What is Verification?

A Brief History

It’s fair to say that verification, like the Standardsthemselves, got their start with the Financial Analysts Federation’s (FAF) initial draft of presentation standards that appeared in the Financial Analysts Journal. In 1990, when the FAF merged with the Institute of Chartered Financial Analysts (ICFA) in 1990 to form the Association for Investment Management & Research (AIMR), later the CFA Institute, the proposed standards became part of the new organization and were renamed the AIMR Performance Presentation Standards (AIMR-PPS®).

The AIMR-PPS introduced the idea of verification, with two levels:

  • Level I, which is equivalent to what we call “verification” under GIPS
  • Level II, which is like a composite examination.2

As with today’sGIPS standards, Level I(i.e., firm-wide verification) was recommended, while Level II (composite examinations) was only made available as an option. We’ll have more to say about Level II and examinations below.

The committee that first worked on the GIPS standards had the benefit of hindsight, and opted to have a single level of verification, holding out composite examinations separately.

What verifications do

Verifications essentially test whether the firm is compliant. While the verifier doesn’t technically state “we have verified XYZ Asset Management and have found that in all material respects they comply with the GIPS standards,” but that’s kind of the implication.

Verifications essentially test whether the firm is compliant. While the verifier doesn’t technically state “we have verified XYZ Asset Management and have found that in all material respects they comply with the GIPS standards,” but that’s kind of the implication.

The reason verifiers don’t make such a declaration is because the Standards are just too complex. And, compliance is a “black-and-white” matter: you either are or are not; there is no “gray area” of compliance.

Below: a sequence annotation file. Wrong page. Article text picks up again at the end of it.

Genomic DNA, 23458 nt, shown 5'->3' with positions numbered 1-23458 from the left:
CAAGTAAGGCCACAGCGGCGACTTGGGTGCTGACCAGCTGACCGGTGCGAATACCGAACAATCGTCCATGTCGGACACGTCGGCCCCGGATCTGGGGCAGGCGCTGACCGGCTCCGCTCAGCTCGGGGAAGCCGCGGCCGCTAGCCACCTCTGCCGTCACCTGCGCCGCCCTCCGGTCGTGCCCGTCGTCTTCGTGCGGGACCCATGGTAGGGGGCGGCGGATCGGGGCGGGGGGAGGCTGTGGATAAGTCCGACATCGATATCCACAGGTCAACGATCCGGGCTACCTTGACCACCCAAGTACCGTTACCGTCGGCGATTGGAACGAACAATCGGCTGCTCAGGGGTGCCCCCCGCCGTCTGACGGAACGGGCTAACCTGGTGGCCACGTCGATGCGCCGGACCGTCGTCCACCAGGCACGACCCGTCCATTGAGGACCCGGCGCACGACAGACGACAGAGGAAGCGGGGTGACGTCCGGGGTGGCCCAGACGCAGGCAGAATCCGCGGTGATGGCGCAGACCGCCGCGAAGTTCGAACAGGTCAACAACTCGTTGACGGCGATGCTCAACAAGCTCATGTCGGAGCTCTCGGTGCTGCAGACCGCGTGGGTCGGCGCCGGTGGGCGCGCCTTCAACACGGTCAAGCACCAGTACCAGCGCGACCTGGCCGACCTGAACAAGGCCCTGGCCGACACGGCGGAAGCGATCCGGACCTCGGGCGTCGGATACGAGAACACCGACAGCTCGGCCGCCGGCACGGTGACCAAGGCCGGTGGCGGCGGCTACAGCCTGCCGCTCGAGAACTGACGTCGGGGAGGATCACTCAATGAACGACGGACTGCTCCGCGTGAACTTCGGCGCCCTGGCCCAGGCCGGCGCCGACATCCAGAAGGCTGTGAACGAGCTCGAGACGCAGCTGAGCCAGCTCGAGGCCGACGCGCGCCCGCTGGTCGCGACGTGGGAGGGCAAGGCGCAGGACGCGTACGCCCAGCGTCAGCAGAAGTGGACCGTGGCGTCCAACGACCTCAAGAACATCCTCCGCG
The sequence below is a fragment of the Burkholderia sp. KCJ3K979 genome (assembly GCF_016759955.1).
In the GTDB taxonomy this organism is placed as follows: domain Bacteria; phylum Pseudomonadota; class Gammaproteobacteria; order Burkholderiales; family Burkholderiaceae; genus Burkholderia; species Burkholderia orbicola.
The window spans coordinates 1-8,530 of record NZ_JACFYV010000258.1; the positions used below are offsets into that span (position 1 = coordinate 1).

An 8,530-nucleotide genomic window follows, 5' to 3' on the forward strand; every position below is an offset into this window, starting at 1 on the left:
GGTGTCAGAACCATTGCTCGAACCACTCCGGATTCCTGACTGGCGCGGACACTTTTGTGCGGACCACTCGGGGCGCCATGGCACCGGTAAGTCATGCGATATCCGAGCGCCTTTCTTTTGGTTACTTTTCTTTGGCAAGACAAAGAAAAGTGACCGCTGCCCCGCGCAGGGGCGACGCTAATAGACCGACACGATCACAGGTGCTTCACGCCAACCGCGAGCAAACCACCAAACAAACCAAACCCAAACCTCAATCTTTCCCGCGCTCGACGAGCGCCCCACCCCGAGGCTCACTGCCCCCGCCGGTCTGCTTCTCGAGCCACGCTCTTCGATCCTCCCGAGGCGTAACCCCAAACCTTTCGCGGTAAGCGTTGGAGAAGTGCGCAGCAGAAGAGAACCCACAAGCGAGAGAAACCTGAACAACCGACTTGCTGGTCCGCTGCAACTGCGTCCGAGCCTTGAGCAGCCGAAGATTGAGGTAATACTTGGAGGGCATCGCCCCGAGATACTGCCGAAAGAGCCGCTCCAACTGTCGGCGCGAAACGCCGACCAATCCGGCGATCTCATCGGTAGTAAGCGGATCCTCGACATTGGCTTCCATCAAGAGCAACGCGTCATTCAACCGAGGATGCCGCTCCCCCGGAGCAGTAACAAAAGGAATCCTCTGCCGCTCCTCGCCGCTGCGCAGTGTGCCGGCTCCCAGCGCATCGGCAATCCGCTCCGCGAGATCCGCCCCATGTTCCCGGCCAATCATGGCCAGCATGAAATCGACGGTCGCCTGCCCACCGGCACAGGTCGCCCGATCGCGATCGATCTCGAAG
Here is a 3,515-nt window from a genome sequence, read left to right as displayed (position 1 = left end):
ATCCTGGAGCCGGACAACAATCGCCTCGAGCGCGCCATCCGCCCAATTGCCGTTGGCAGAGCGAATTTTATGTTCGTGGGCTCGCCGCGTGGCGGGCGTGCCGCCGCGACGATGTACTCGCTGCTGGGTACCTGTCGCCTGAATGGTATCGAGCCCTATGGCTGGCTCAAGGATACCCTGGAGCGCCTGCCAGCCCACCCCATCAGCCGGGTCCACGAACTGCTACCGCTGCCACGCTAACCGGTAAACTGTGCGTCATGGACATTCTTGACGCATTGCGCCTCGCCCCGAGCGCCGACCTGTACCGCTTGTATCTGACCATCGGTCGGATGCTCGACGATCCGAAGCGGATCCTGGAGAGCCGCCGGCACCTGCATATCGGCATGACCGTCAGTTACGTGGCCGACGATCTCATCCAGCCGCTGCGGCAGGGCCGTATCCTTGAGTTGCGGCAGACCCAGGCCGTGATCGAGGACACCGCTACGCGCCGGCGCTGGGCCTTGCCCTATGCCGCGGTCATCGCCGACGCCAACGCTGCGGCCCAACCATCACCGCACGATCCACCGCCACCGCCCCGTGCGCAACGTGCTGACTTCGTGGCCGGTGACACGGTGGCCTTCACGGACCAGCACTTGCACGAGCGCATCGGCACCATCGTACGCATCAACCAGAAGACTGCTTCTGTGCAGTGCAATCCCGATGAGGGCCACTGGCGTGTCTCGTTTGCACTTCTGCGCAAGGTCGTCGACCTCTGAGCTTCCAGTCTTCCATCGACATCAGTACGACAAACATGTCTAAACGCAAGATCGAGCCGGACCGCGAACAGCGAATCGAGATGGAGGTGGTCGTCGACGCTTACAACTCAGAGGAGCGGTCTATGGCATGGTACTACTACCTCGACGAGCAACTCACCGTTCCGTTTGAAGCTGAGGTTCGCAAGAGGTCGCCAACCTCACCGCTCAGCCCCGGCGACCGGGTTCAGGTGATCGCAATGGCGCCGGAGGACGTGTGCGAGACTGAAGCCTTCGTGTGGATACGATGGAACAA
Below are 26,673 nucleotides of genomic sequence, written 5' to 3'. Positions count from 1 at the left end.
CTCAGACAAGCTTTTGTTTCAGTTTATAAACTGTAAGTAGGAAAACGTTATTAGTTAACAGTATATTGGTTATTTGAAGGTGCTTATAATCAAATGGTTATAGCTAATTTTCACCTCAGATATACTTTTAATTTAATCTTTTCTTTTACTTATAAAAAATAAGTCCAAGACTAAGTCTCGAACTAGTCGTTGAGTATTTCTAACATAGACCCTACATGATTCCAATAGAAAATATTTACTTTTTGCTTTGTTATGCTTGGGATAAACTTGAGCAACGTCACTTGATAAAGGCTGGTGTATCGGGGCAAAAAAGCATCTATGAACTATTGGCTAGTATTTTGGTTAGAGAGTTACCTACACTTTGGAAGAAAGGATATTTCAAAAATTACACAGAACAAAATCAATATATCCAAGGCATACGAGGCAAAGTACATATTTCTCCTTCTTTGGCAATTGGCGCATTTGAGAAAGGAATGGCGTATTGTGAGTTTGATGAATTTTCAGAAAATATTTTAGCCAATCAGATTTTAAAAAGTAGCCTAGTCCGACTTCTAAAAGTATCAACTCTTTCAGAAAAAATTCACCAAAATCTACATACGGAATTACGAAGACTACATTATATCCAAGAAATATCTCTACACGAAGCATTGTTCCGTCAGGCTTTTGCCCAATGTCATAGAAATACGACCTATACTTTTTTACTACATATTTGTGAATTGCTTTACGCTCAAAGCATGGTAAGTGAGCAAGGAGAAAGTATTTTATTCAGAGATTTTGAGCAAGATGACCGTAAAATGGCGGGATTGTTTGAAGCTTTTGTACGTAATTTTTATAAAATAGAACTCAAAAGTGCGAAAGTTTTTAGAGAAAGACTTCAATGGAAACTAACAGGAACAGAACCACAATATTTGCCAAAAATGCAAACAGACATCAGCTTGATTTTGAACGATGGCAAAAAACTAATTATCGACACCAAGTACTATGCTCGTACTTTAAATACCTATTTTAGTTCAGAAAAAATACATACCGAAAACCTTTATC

Under the AIMR-PPS, verifiers were required to make such a statement. This is why the [then] “Big Eight” [now the “Big Four”] CPA firms refused to do Level I verifications, and would only do Level II. As I understand it, they did not want to bear the risk that they might miss something that resulted in the client not actually complying. This was really a liability issue/concern.

The implication is that the firm is, in fact, compliant, if they receive the verification report. The language we currently use is that the firm has:

  • Complied with all composite construction requirements of the
    Global Investment Performance Standards on a firm-wide basis
    for the period Start-Date through End-Date, and
  • Designed its processes and procedures to calculate and present
    performance results in compliance with the Global Investment
    Performance Standards as of End-Date.

Some specifics on a typical verification

When we conduct GIPS verifications, we begin by sending our client a list of items we will need to see. For example:

  • GIPS Policies & Procedures (P&P)
  • Composite presentations
  • 36-monthly returns for each annual period being reviewed
  • Monthly composite and portfolio returns
  • Account membership details, including starting and ending dates
  • List of non-discretionary portfolios, with the reason(s) for being non-compliant
  • List of errors
  • List of recipients of composite presentations.

We review the firm’s P&P to ensure:

  • Everything that is required to be there is there
  • That what is there makes sense; is appropriate
  • That the firm does, in fact, adhere to their policies and procedures.

We review presentations to ensure:

  • Everything that is required to be there is there
  • That the content makes sense
  • And to discover things that will require further review (e.g., wide dispersion).

We will do a great deal of testing, including checking

  • calculations,
  • the timing of account entry and exit
  • treatment of significant cash flows (if the firm has adopted the policy).